Throughout the weekdays, from Monday to Friday, the teenagers remained focused on their tasks, actively engaging in nearly 200 projects spread across various locations, including Frederick, Warren, Clarke, and Shenandoah counties, and even parts of neighboring West Virginia.

“What we do here is rooted in prayer, but we go forth in service,” Bishop Michael F. Burbidge of Arlington said.

At WorkCamp, the complete prohibition of cell phones initially raised concerns among the campers, but as time passed, they came to value and appreciate this policy.

“I love being at this camp where a bunch of teenagers do not have their phones for a week, because I feel like I can personally connect with more people than I would if we all had phones … It’s just a big distraction in our lives,” said camper Emily (no last name given) during an appearance on Burbidge’s “Walk Humbly” podcast.

WorkCamp becomes a family tradition for certain individuals.

The Edmonson family from Purcellville, Virginia, had a unique involvement in WorkCamp. While two of their children participated as campers, their father, Rae, took on the role of a volunteer leader.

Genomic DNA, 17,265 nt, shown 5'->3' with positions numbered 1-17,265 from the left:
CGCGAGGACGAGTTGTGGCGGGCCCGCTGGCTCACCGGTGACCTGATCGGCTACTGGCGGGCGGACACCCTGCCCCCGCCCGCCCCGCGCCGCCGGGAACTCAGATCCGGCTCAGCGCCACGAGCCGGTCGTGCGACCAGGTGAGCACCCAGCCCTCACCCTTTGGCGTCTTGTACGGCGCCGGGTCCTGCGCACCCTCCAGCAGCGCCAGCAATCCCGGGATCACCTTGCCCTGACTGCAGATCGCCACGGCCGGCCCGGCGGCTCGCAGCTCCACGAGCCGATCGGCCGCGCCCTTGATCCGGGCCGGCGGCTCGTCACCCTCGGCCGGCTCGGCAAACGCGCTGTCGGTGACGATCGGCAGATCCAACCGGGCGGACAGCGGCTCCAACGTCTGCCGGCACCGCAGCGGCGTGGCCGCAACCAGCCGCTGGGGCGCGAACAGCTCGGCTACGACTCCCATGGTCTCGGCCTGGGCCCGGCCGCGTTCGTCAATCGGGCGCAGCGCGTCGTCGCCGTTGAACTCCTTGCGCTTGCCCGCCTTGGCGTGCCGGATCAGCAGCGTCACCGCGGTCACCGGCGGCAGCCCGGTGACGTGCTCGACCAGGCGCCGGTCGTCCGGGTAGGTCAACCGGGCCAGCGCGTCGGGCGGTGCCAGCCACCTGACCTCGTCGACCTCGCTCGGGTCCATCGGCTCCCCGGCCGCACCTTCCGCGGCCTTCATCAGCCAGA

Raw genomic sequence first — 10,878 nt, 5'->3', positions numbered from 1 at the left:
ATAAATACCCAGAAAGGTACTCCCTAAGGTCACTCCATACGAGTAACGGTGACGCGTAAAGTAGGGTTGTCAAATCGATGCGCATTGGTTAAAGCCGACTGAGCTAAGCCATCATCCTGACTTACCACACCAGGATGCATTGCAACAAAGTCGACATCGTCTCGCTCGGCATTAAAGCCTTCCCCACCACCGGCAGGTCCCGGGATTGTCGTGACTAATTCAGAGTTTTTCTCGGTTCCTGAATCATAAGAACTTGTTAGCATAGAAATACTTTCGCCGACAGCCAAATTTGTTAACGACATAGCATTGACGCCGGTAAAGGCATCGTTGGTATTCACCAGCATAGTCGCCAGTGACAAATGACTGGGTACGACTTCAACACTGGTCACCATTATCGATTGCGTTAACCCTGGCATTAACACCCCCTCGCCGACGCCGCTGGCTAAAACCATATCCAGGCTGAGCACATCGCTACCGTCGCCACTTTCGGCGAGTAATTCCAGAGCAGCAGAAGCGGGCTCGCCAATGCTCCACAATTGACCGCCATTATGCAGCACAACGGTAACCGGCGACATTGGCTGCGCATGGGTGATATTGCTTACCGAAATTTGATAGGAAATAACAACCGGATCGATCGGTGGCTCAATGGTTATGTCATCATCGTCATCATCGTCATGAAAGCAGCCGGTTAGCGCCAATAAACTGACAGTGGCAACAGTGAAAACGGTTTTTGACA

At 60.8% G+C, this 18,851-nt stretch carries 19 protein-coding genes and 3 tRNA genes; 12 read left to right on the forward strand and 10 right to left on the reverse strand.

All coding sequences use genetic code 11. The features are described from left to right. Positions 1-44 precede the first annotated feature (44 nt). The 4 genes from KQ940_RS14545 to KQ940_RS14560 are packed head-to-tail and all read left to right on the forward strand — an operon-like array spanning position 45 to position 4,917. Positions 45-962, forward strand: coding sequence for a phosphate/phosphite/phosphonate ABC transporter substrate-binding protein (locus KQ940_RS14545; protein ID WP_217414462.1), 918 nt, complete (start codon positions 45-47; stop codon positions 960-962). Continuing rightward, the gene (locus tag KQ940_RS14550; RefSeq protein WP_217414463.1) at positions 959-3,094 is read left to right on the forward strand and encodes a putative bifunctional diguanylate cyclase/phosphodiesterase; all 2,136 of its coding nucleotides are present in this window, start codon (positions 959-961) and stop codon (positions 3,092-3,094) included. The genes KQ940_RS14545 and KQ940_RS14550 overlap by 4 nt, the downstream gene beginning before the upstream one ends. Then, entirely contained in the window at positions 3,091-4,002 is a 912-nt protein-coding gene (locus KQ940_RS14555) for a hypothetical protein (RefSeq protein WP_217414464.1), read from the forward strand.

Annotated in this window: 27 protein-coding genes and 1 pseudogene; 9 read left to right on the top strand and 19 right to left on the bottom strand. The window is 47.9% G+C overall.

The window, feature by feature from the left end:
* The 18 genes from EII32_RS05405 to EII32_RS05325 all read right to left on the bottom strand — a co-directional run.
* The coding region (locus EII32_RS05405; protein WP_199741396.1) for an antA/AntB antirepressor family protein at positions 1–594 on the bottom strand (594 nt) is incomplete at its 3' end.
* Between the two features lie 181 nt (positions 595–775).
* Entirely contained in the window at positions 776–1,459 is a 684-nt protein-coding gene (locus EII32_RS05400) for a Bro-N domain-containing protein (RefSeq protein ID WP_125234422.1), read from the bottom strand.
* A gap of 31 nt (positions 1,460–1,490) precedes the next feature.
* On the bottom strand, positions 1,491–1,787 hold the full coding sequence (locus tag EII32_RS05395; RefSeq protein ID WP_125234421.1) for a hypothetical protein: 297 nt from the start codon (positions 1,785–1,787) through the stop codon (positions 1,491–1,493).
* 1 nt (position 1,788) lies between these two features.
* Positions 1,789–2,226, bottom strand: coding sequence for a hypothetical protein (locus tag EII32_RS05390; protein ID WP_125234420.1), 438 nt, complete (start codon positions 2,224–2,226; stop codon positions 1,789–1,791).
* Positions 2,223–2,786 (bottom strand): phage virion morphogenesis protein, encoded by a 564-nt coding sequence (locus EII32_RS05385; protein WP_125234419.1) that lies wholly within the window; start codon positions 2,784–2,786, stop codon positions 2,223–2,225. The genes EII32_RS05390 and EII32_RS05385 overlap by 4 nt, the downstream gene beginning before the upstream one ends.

Expressing his perspective on the experience, Rae Edmonson shared his thoughts, stating, “It’s truly inspiring to witness the faith exhibited by the youth, particularly considering the current state of society.” These comments were provided to Fox News Digital by the diocese.

“Yes, teens like to joke around, but it’s wonderful to have this experience of solemnity and see it here,” he also said. “They are capable of it — we just have to expose it to them. And it helps them to see, ‘Hey, there are other people like me.’”

According to Blank, the director of youth ministry at St. Rita Catholic Church in Alexandria, Virginia, her usual job responsibilities do not typically involve working at heights or handling hammers.

It was “incredible to see these teens step up and take responsibility on the work site,” Blank also said.

“They do whatever we ask them to do, even menial tasks,” she continued. “They are working hard, but also leading devotions. It’s just amazing to see.”